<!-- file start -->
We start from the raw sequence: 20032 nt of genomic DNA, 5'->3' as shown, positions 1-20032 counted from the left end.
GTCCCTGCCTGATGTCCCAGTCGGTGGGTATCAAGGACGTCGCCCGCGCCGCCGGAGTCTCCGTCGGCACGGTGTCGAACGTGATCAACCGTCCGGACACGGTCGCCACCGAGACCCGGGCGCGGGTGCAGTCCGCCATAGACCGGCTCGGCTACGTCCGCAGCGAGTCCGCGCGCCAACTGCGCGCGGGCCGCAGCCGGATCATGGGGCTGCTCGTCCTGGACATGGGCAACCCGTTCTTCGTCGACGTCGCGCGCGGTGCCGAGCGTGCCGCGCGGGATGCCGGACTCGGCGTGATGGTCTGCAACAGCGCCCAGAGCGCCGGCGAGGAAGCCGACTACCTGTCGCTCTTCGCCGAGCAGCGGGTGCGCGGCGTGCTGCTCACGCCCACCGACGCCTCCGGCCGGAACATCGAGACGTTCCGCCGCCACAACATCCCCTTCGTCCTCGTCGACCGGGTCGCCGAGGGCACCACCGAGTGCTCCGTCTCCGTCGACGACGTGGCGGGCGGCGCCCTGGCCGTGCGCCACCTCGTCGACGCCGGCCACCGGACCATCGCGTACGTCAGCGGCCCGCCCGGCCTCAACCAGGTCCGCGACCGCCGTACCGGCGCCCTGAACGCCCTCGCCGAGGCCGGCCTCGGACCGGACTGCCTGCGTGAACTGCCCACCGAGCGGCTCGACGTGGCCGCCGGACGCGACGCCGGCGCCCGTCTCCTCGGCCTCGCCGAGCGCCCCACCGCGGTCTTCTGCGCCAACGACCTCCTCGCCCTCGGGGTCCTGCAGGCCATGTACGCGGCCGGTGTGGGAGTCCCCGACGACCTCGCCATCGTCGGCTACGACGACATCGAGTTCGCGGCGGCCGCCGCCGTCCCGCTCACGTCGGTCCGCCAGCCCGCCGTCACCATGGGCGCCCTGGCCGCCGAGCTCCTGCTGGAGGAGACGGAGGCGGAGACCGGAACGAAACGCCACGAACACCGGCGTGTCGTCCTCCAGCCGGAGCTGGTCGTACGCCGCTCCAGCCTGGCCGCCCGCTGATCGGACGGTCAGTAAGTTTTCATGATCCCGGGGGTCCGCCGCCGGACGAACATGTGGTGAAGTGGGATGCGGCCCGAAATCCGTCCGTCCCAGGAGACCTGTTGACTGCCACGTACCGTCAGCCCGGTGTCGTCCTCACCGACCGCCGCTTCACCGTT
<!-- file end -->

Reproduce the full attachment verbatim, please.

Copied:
We start from the raw sequence: 20032 nt of genomic DNA, 5'->3' as shown, positions 1-20032 counted from the left end.
GTCCCTGCCTGATGTCCCAGTCGGTGGGTATCAAGGACGTCGCCCGCGCCGCCGGAGTCTCCGTCGGCACGGTGTCGAACGTGATCAACCGTCCGGACACGGTCGCCACCGAGACCCGGGCGCGGGTGCAGTCCGCCATAGACCGGCTCGGCTACGTCCGCAGCGAGTCCGCGCGCCAACTGCGCGCGGGCCGCAGCCGGATCATGGGGCTGCTCGTCCTGGACATGGGCAACCCGTTCTTCGTCGACGTCGCGCGCGGTGCCGAGCGTGCCGCGCGGGATGCCGGACTCGGCGTGATGGTCTGCAACAGCGCCCAGAGCGCCGGCGAGGAAGCCGACTACCTGTCGCTCTTCGCCGAGCAGCGGGTGCGCGGCGTGCTGCTCACGCCCACCGACGCCTCCGGCCGGAACATCGAGACGTTCCGCCGCCACAACATCCCCTTCGTCCTCGTCGACCGGGTCGCCGAGGGCACCACCGAGTGCTCCGTCTCCGTCGACGACGTGGCGGGCGGCGCCCTGGCCGTGCGCCACCTCGTCGACGCCGGCCACCGGACCATCGCGTACGTCAGCGGCCCGCCCGGCCTCAACCAGGTCCGCGACCGCCGTACCGGCGCCCTGAACGCCCTCGCCGAGGCCGGCCTCGGACCGGACTGCCTGCGTGAACTGCCCACCGAGCGGCTCGACGTGGCCGCCGGACGCGACGCCGGCGCCCGTCTCCTCGGCCTCGCCGAGCGCCCCACCGCGGTCTTCTGCGCCAACGACCTCCTCGCCCTCGGGGTCCTGCAGGCCATGTACGCGGCCGGTGTGGGAGTCCCCGACGACCTCGCCATCGTCGGCTACGACGACATCGAGTTCGCGGCGGCCGCCGCCGTCCCGCTCACGTCGGTCCGCCAGCCCGCCGTCACCATGGGCGCCCTGGCCGCCGAGCTCCTGCTGGAGGAGACGGAGGCGGAGACCGGAACGAAACGCCACGAACACCGGCGTGTCGTCCTCCAGCCGGAGCTGGTCGTACGCCGCTCCAGCCTGGCCGCCCGCTGATCGGACGGTCAGTAAGTTTTCATGATCCCGGGGGTCCGCCGCCGGACGAACATGTGGTGAAGTGGGATGCGGCCCGAAATCCGTCCGTCCCAGGAGACCTGTTGACTGCCACGTACCGTCAGCCCGGTGTCGTCCTCACCGACCGCCGCTTCACCGTT